Photo by Psovart

I’ve left my home country.

I went through a grieving period where I had to finally face my expatriation as a citizen, as a member of the collective that is America.

The mourning lasted about a half an hour.

But still, it was tough, to face those realities that I have left my home, indefinitely. The culture, the nation, the land that nourished me, that gave birth to me, I’m leaving it because the opportunity is better elsewhere.

It’s funny, that’s why so many of my American ancestors came to the United States in the first place; they were leaving the risks at home for the unknown risks (and fabled opportunities) across the sea. Being a descendent of that conquest into the unknown is irreplacable; I have the distinctly American tendencies of wander and adventure. I find these tendencies even more prevalent in those who live on the west coast, where the adventurer subset of the adventurous Americans traveled off to.

And then I hit the edge of the frontier, at the Pacific ocean, and I got caught in the moss for a while. I tried for ten years to succeed in America, and it just wasn’t happening. Getting sick could lead to financial ruin. I had serious fears for the future of the country; after a decade of being pillaged by obscenely rich and inhuman corporations, the country, the economy, and the society are not feeling safe to this sailor of that lifelong ship.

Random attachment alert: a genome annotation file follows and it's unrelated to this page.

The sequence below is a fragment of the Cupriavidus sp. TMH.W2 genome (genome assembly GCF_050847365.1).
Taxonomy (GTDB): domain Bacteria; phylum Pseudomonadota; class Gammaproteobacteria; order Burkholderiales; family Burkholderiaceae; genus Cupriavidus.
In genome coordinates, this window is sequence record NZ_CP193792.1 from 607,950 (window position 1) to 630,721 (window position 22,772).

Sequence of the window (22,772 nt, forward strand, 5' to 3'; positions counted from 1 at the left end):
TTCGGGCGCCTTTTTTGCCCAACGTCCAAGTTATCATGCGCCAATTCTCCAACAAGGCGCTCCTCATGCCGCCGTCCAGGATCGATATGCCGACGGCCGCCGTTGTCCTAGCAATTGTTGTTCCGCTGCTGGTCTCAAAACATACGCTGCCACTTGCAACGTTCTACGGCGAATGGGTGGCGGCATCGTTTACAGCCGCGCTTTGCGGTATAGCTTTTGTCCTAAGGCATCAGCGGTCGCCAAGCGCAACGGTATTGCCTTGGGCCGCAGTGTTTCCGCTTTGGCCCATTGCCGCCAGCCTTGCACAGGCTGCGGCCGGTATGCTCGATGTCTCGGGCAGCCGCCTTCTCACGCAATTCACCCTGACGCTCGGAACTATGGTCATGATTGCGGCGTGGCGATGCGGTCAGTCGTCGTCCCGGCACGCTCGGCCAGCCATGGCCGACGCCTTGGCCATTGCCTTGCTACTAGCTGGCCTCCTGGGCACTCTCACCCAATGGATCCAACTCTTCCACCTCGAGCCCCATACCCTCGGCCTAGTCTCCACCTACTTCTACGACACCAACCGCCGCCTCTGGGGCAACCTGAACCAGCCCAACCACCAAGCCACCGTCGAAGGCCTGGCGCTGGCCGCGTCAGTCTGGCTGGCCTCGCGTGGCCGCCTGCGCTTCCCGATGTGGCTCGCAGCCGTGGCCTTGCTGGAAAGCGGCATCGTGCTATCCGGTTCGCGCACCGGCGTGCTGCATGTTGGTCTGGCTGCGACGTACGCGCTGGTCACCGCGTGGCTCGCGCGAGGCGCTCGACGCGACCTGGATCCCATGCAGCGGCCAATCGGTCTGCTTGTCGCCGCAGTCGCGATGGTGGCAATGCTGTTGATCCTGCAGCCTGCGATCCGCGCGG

It’s too risky to stay, and the opportunity is better elsewhere.

As a people, Americans are descended from those who made this very same leap into the unknown. It’s how our forbears got there in the first place.

Leaving America was, quintessentially, the most American thing I could do.